Breathing and sleep: measurement methods, genetic influences, and developmental impacts.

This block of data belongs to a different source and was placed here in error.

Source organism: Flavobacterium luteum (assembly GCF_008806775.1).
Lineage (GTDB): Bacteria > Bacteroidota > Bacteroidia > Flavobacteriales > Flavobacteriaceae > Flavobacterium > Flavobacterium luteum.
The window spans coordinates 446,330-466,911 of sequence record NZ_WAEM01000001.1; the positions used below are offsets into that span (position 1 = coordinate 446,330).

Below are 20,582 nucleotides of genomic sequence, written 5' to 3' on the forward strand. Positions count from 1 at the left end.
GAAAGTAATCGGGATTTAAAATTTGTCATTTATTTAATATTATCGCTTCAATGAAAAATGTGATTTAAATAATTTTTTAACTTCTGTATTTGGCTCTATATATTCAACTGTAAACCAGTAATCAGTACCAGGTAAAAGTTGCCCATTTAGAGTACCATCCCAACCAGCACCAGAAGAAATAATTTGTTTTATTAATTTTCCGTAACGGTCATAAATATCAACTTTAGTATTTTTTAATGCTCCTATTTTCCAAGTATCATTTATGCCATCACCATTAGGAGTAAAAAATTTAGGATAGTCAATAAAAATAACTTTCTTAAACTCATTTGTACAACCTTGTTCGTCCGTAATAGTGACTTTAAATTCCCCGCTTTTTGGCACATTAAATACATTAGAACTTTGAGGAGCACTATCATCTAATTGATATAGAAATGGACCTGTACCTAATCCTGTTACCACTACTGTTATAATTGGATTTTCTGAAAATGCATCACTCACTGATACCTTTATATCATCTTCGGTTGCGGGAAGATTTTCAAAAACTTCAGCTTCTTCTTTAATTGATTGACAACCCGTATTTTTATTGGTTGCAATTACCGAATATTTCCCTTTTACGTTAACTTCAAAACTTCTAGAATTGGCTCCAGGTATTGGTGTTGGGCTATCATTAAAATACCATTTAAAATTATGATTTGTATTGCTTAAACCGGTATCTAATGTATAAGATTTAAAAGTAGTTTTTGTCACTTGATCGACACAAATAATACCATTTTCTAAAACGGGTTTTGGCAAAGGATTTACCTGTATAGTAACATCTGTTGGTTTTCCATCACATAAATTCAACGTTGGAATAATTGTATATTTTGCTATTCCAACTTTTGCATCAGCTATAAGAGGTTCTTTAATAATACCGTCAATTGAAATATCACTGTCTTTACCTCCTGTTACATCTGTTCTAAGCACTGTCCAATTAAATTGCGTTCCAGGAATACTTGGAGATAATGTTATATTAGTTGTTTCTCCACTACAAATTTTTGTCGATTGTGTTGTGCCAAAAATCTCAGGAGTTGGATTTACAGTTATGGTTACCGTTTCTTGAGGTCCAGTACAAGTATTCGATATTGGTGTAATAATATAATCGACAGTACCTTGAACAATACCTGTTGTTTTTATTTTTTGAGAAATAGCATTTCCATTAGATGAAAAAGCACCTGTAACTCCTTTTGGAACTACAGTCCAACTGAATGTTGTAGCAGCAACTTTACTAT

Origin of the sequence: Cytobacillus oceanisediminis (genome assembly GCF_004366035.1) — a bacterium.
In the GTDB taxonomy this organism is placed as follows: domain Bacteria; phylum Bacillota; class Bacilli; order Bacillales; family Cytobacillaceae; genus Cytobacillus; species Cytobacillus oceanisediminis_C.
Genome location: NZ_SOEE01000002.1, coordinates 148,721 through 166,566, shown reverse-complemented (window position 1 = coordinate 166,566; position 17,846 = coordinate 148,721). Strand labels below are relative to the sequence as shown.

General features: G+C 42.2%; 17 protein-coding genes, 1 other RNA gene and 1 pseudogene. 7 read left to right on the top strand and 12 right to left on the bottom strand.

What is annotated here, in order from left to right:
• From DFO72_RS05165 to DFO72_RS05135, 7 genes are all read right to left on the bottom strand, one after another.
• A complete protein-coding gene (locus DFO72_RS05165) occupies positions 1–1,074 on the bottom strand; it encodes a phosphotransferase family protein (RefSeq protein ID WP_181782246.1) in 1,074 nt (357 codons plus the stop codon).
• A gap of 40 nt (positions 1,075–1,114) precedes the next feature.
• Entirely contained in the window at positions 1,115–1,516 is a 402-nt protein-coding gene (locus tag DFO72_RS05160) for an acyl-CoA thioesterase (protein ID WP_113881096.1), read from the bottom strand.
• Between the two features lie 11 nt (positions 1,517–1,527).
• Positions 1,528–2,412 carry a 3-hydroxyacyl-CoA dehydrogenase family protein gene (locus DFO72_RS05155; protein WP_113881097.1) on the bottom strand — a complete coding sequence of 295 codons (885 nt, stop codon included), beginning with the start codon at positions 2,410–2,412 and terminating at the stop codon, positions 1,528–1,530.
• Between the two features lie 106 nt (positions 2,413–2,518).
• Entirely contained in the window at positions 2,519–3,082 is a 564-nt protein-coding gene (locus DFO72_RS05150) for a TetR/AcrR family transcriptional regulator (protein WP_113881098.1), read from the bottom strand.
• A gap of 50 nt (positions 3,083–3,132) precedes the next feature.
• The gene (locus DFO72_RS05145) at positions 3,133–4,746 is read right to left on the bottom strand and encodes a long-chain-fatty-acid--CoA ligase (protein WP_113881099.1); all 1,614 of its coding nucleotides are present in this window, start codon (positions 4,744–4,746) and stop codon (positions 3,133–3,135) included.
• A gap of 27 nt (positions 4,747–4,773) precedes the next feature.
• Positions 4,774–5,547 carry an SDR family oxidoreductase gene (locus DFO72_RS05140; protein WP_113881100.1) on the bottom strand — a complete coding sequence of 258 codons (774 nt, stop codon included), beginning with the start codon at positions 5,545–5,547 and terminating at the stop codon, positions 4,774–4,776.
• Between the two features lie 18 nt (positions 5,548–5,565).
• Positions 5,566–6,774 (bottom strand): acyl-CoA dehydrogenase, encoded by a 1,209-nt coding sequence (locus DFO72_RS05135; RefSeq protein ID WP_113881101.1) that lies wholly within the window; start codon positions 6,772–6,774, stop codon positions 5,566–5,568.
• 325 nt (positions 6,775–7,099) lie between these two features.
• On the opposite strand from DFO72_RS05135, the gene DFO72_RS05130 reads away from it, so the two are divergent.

Abstract Sleep-disordered breathing comprises alterations in respiratory rate, rhythm, and depth that present during sleep and may or may not be recognizable in breathing during wakefulness. Primary disorders include repetitive apneas, near apneas (hypopneas), or reductions in overall ventilation during sleep (hypoventilation), all of which lead to reductions in pulmonary gas exchange resulting in arousals, arrhythmia, hypercapnia, acidosis, and/or hypoxic stress responses such as pulmonary hypertension or polycythemia. Because the underlying mechanisms resulting in sleep-disordered breathing and its resulting comorbidities remain unclear, researchers use a variety of animal models to better understand the disorder. These models allow for conditioning paradigms, more detailed measurements of respiratory control, and the use of fewer preparations to provide a detailed picture of the individual components that contribute to breathing patterns. Both noninvasive and reduced methods are applicable with conditioned, inbred, and/or genetically manipulated animals to determine effect size and imply mechanisms. Research in animals has established preclinical models showing that intermediate traits of breathing pattern (e.g., responses to hypoxia, hypercapnia, and reoxygenation) vary according to genetic background and conditioning. Such findings permit new ideas about pathogenesis and prevention and form the rationale for observational and interventional studies in the human population. In this article we focus on methods of investigating respiratory control and applicable rodent models.